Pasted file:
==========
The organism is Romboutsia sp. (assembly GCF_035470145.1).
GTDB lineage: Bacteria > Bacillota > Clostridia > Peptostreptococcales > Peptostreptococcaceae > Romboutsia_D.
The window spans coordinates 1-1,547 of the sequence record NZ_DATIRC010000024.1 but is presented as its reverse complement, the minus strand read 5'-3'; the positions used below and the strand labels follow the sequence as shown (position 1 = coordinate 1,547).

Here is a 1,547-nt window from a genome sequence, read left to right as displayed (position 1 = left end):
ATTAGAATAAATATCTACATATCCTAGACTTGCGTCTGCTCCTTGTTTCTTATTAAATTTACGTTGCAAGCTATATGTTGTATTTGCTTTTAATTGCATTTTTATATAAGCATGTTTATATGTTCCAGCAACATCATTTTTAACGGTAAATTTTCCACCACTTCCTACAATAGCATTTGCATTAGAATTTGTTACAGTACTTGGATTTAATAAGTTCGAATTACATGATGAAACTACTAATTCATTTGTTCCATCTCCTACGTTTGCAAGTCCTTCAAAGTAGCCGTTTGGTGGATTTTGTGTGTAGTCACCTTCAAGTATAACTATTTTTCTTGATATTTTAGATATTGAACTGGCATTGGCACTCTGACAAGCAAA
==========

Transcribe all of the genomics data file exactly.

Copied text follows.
The organism is Romboutsia sp. (assembly GCF_035470145.1).
GTDB lineage: Bacteria > Bacillota > Clostridia > Peptostreptococcales > Peptostreptococcaceae > Romboutsia_D.
The window spans coordinates 1-1,547 of the sequence record NZ_DATIRC010000024.1 but is presented as its reverse complement, the minus strand read 5'-3'; the positions used below and the strand labels follow the sequence as shown (position 1 = coordinate 1,547).

Here is a 1,547-nt window from a genome sequence, read left to right as displayed (position 1 = left end):
ATTAGAATAAATATCTACATATCCTAGACTTGCGTCTGCTCCTTGTTTCTTATTAAATTTACGTTGCAAGCTATATGTTGTATTTGCTTTTAATTGCATTTTTATATAAGCATGTTTATATGTTCCAGCAACATCATTTTTAACGGTAAATTTTCCACCACTTCCTACAATAGCATTTGCATTAGAATTTGTTACAGTACTTGGATTTAATAAGTTCGAATTACATGATGAAACTACTAATTCATTTGTTCCATCTCCTACGTTTGCAAGTCCTTCAAAGTAGCCGTTTGGTGGATTTTGTGTGTAGTCACCTTCAAGTATAACTATTTTTCTTGATATTTTAGATATTGAACTGGCATTGGCACTCTGACAAGCAAA